A Melbourne company is developing technology that could one day help catch drivers under the influence. However, even if the technology is successful, it doesn’t spell the demise of drug and alcohol testing.
Catching impaired drivers with camera technology
According to an article on 7 News, the Melbourne technology company is looking to develop a road safety camera with artificial intelligence capabilities. It’s intended that the camera will be able to detect drivers who are under the influence of drugs or alcohol.
The company behind the technology, Acusensus, is currently collecting data using driving simulators. The data is then being used to analyse the driving patterns and reaction times of both drivers who are under the influence and drivers who are sober. The data and analysis will then be fed into an artificial intelligence system to pick up minute differences in patterns, reaction times and driving behaviour.
The technology is in its early stages. Once data collection and analysis are complete, and the artificial intelligence work done, cameras will be developed and then tested on our roads.
As for the million dollar question of how you detect a driver who may be under the influence, compared to generally bad driving, the people behind the technology say that’s a challenge.
“That’s exactly why we’re doing so many trials in the simulator,” says Acusensus Managing Director Alexander Jannink in the 7 News article.
“The simulator has been going through Melbourne, Sydney and Brisbane, and we’re getting a big data set to try and work out the difference between bad drivers and impaired drivers and good drivers.”
Drug and alcohol testing still plays vital role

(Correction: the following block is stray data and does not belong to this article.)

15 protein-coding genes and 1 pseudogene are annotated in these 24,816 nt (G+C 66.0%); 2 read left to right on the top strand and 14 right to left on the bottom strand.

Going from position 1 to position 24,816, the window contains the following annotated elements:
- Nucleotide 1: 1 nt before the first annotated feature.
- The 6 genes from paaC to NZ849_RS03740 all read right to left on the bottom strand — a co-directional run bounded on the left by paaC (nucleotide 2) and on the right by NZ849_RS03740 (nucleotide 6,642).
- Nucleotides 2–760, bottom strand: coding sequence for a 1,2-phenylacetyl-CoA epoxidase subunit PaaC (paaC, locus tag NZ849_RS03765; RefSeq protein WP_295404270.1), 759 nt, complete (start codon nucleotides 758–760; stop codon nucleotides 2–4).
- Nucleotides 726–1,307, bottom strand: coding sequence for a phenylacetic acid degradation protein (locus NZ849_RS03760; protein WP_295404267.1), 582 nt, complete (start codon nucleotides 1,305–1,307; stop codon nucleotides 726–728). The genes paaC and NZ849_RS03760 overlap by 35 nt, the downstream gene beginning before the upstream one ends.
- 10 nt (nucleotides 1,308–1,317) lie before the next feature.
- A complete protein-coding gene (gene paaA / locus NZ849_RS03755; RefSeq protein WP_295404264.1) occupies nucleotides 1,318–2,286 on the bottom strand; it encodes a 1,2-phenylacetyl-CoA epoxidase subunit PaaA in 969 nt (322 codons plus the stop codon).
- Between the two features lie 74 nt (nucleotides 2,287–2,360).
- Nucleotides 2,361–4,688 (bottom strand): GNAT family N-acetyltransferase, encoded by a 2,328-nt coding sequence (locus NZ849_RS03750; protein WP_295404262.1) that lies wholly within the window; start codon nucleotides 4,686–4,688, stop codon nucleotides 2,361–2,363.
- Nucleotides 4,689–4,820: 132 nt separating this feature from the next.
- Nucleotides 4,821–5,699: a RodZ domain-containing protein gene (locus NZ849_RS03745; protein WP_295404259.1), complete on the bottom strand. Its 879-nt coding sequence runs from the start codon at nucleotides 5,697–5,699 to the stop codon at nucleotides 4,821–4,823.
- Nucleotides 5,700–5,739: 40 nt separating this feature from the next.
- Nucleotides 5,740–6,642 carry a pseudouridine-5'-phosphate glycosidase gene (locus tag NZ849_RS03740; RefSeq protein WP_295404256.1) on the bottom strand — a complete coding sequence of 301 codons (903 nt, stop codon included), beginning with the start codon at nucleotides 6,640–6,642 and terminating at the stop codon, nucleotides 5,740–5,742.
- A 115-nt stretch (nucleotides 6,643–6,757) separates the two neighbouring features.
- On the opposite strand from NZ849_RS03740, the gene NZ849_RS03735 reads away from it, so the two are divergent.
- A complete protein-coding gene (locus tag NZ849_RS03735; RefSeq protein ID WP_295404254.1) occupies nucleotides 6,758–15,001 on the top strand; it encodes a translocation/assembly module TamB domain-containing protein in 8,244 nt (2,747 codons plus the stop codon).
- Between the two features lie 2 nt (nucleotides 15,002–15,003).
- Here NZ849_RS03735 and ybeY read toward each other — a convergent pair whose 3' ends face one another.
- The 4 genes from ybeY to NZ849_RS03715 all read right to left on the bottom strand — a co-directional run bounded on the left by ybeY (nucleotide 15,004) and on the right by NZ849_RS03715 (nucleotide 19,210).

In practice, if the technology is successful, the cameras could be used on our roads to alert police that an impaired driver has been detected. The police could then intercept the driver and conduct drug and alcohol testing.
Why would drug and alcohol testing still be required? Essentially, no single system is completely infallible and when it comes to the very serious matter of testing accuracy, no shortcuts can be taken. This is why initial drug and alcohol testing results on our roads are backed up by additional testing.
Theoretically, the technology could also be used and adapted for use in workplaces. Like on our roads, it would only be used to alert for the potential for drug and alcohol testing and initial testing results would be confirmed with additional testing.
This is the process that Integrity Sampling has used since we started doing workplace drug and alcohol testing, to ensure 100% accuracy.
Camera technology already in use
While Acusensus continues to develop its drug and alcohol camera capabilities, technology it developed to catch motorists using mobile phones will soon to be rolled out in Victoria. The technology will be used to take high-resolution images of motorists who illegally use their mobile devices.
Alexander Jannink says his company’s technology will help to decrease the road toll and road accidents in general across the country.
“If we can arm police with the right tools to fix and address this problem, crashes will really come down,” he said. “Hundreds of lives could be saved.”
FEATURED IMAGE CAPTION:
Could camera technology one day help detect drivers under the influence? Credit Sarah Stewart https://www.flickr.com/photos/sarahmstewart/3356162966/
ADDITIONAL IMAGE CAPTION:
Camera technology will soon roll out in Victoria to help catch drivers using their devices. Credit Alexandre Boucher https://unsplash.com/photos/BNrlDv8w07Y